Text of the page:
‘He was so good’: Triston closes near-record July

4:14 AM UTC

BOSTON — After his fifth and final start of July, Triston McKenzie closed the month with a 1.34 ERA. Through his first four games, the right-hander owned a near-spotless 0.34 ERA.

For the first five innings of Thursday’s series finale against the Red Sox, McKenzie kept his near-historic July pace. After not allowing a hit until the fourth inning, McKenzie surrendered a three-run homer to Xander Bogaerts in the sixth as the Guardians lost, 4-2, to leave Fenway Park with a four-game series split.

The sixth opened with a soft single by Jeter Downs. Jarren Duran got to first by bunting into a forceout, then Alex Verdugo singled to set up the three-run shot. The homer to Bogaerts, which came on an 0-2 slider, marked the first long ball McKenzie had allowed this month after he surrendered 15 across May and June.

“I thought he was so good,” manager Terry Francona said. “I mean, really good. Then they had the 0-2 swinging bunt, and then he made a couple of bad mistakes. And then the last one, the 0-2 breaking ball for the three-run homer, that really hurt. But up to that point, man, he was so good.”

Just how good was McKenzie’s July? The 24-year-old’s first four starts of the month would have easily set a Cleveland record (minimum four starts) for the lowest July ERA in the live ball era (since 1920). Instead, he settled for a three-way tie for fourth:

1. Gaylord Perry, 1972 — 1.072. Tom Candiotti, 1989 — 1.133. Emil Levsen, 1926 — 1.204. (tie) Steve Hargan, 1970 — 1.344. (tie) Bob Feller, 1947 — 1.344. (tie) McKenzie, 2022 — 1.34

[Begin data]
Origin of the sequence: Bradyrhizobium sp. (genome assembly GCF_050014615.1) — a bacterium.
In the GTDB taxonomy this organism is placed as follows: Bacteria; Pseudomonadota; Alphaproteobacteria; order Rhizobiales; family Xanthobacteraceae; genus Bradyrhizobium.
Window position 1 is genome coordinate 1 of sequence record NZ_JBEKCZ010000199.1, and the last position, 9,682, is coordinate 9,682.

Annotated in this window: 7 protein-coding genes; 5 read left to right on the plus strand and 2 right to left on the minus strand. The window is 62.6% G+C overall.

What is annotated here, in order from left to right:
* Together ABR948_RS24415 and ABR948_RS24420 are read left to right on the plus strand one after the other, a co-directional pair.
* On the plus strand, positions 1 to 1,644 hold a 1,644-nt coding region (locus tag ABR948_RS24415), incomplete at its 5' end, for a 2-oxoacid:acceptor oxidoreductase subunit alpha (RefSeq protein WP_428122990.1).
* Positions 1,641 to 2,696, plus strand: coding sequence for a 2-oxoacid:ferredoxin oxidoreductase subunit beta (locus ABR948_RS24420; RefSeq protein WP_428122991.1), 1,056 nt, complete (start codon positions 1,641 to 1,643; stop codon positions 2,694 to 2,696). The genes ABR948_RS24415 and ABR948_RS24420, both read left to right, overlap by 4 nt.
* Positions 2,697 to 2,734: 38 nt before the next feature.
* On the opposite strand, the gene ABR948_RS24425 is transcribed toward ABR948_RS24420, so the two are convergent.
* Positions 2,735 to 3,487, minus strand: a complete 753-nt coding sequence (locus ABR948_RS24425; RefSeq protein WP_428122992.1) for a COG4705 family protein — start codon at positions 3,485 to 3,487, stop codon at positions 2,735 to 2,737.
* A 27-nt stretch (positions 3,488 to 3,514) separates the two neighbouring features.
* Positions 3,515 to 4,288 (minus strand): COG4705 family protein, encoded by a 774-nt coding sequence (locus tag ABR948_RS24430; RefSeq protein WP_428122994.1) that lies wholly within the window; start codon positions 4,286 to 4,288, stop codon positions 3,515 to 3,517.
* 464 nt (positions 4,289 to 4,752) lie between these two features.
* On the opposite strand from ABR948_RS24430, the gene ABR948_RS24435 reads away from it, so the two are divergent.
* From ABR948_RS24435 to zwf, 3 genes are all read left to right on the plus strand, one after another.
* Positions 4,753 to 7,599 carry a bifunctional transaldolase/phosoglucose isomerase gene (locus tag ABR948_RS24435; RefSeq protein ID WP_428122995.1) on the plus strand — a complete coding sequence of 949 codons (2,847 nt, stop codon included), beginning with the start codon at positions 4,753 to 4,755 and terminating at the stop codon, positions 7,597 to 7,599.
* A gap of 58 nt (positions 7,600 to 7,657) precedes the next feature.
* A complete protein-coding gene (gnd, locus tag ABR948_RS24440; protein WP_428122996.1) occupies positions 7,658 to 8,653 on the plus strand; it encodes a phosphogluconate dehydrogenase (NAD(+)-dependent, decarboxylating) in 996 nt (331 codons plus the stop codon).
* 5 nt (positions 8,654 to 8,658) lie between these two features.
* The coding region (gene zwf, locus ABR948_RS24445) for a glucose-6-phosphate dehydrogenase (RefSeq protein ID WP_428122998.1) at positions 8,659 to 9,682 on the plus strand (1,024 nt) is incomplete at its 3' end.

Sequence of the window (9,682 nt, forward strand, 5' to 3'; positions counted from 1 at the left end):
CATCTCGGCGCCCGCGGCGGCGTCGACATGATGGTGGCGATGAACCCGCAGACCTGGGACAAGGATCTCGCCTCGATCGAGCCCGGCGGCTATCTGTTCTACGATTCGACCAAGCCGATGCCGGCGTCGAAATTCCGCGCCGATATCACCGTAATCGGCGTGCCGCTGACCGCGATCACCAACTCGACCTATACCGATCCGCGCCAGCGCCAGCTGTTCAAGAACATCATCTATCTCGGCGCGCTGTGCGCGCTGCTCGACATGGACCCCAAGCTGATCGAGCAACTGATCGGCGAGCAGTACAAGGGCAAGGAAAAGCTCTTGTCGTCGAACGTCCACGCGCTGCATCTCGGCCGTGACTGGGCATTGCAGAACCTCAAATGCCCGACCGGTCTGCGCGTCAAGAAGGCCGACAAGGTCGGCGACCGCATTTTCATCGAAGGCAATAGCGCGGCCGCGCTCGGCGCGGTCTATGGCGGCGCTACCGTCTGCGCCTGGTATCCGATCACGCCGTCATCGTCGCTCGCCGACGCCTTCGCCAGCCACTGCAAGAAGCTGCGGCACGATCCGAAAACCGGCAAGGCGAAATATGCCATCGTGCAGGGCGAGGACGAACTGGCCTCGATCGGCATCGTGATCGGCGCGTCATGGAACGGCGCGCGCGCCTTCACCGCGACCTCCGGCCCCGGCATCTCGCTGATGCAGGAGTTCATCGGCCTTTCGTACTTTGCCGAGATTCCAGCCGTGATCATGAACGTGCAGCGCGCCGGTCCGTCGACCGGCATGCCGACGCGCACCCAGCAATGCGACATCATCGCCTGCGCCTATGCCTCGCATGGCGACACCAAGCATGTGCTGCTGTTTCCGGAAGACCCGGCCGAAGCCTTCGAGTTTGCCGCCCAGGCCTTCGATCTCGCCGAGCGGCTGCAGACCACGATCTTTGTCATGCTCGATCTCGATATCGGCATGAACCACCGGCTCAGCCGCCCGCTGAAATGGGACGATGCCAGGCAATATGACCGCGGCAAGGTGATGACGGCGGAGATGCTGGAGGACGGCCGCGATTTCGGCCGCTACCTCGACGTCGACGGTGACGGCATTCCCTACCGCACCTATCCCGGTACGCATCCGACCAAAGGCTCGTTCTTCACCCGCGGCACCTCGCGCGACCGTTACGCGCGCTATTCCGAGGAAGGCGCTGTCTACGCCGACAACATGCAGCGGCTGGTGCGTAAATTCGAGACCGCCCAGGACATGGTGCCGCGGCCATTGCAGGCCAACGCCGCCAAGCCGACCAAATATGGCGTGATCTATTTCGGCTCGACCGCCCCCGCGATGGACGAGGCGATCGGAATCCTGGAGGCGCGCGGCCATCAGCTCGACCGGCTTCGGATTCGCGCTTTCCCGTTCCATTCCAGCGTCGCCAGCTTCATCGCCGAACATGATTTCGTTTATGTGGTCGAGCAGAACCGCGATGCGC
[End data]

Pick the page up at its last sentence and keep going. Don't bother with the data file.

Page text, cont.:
Along with his dominance, McKenzie has given the Guardians dependability, having pitched 5 2/3 or more frames in 15 of his 19 starts this season. Cleveland has been challenged to fill innings after an MLB-high nine doubleheaders and starter Aaron Civale’s recent move to the 15-day injured list.

Here’s a look at McKenzie’s five starts this month, including his July 14 outing in which he notched career highs in strikeouts (12) and pitches (109):

July 3 vs. YankeesSeven innings, one hit, zero runs, seven strikeouts, one walk (92 pitches)

July 9 at RoyalsSix innings, three hits, zero runs, four strikeouts, five walks (88 pitches)

July 14 vs. TigersEight innings, five hits, zero runs, 12 strikeouts, zero walks (109 pitches)

July 23 at White Sox5 2/3 innings, four hits, one run, four strikeouts, two walks (94 pitches)

July 28 at Red SoxSeven innings, six hits, four runs, six strikeouts, one walk (91 pitches)

On Thursday night, McKenzie was working with just one run of support, courtesy of Jos? Ram?rez’s 20th homer of the season. The Guardians opened the series with one run on Monday before putting up 15 runs on 24 hits across the second and third games.

“I just think when you have one run … we talk all the time about trying to spread a game out, because if somebody makes a mistake, you don’t want it to cost you the game. That’s what can happen,” Francona said.

“I think with the situation of the game, where the team was being up 1-0, I think it’s just more of a mistake that can’t happen,” McKenzie said of the pitch Bogaerts hit for a homer. “I regret it, but it’s a part of the game.”

The Guardians left Boston having split their past eight games as they head to St. Petersburg to face the Rays and close out a 10-day, 11-game road trip to open the second half.